Despite the talk of being open to working, Ignatieff has also set his party on such a complete opposition path than the Conservatives. Furthermore, after this campaign and the attacks Ignatieff leveled at Harper, there's no way he could save face by working with Harper after the election.

If Ignatieff attempted to prop up the Harper Conservatives, either through a full coalition or a similar 'loss of backbone' we saw in the last session of the House of Commons, Ignatieff is doing his party more harm than good. After all, they've painted Harper as a the boogyman; and some videos have painted him as Emperor Palpatine.

And while the idea of being Harper's Darth Vader sounds cool in theory, it would be the further death knell towards the Liberal Party I think Ignatieff is hoping to avoid.

So, could the NDP and the Conservatives work together?

This is also doubtful.

The NDP would demand massive changes to the law and order bills, the scrapping of the F-35s, and the billions for prisons; measures the Conservatives would not back down on. And the Conservatives would not go far enough in implementing programs for seniors and students and middle class families.

As such, there can be no deal here.

Which brings us to the only real possibility: the NDP-Liberal Coalition, now Bloc free. If the Bloc is diminished to 14 seats, they are taken out of the equation. Even if the Conservatives wooed the Bloc, they would only have 157 seats compared to the 162 found in the NDP-Lib Coalition.

As such, it seems clear that the major objection to the coalition: Working with 'separatists' has now been removed.

These are the options Canadians will have if polling numbers continue to stay where they are. But of course, things could change. Some parties will go up and others will go down. But a few things are clear:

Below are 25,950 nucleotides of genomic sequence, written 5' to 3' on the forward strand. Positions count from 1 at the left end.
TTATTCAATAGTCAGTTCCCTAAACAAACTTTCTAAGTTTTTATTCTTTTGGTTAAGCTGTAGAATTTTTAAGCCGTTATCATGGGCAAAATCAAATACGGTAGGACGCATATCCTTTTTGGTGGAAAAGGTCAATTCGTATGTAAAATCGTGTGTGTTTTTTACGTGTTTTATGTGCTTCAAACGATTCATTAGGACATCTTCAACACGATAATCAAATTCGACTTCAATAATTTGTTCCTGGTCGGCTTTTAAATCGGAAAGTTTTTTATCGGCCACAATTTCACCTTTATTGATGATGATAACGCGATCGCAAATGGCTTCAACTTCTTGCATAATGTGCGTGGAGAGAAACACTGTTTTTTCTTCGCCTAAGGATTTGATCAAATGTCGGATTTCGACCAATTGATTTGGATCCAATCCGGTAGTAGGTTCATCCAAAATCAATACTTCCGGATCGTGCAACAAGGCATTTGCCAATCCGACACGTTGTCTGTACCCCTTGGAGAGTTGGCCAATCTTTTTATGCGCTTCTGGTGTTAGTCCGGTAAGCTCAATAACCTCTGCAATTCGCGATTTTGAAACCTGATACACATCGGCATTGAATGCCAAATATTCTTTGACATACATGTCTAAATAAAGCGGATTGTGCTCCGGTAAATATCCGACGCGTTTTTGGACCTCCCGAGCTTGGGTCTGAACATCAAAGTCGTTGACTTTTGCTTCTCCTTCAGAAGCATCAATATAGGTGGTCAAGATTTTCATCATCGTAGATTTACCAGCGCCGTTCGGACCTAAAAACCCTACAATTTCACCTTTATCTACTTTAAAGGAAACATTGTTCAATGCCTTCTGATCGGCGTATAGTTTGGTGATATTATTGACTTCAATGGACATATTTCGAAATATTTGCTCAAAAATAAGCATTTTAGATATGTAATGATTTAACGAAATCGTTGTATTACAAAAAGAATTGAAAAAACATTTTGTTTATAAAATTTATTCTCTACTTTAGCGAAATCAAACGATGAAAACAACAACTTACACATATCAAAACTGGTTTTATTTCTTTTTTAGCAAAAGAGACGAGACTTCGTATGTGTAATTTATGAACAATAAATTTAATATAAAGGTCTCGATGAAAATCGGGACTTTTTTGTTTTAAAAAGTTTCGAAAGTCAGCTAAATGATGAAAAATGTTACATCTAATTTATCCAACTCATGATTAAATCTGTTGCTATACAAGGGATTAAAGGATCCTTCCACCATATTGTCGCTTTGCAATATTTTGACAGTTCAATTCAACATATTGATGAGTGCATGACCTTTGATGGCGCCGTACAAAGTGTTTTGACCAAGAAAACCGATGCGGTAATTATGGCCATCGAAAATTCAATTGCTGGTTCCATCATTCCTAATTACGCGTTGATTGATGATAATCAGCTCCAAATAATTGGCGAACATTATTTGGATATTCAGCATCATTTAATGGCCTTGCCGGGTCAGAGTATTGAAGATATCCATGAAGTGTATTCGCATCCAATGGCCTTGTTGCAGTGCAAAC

1.) No party is likely to win a majority government come May 2nd.

2.) The Conservatives seem best suited to win a minority right now, but they have seen poll dropping numbers and we don't know how low they will go. It is doubtful that the NDP could pass them as the first choice party, but we just don't know.

3.) Harper's forth failure (2004 - 2006 - 2008 - 2011) to capture a majority will start the wheel of fortune spinning against his continued leadership; even if he was Prime Minister, his failure to win a majority will show that he's too polarizing a figure to ever get the magical coalition of youth, women, and moderate voters that could hand him a majority. As such, the party will have to look for someone who could pull this off, and it isn't Stephen Harper.

4.)The Liberals still have a lot of work to do, but this decimation of their party, if it continues into this election and the one that comes after it, could lead to a 'unite the left' movement like we saw with the CA - PCs. I'm not sure how successful it would be, given that a bunch of us die-hard NDPers would feel pretty uncomfortable actually merging with the Liberals, but I'm sure there may be a push to try.

But, we'll hopefully have a good last reflection post the day before the election to see which way the winds are blowing.

But with the NDP rolling this high, and to borrow a quote from Bob Dylan, it surely looks like the times they are a changin'.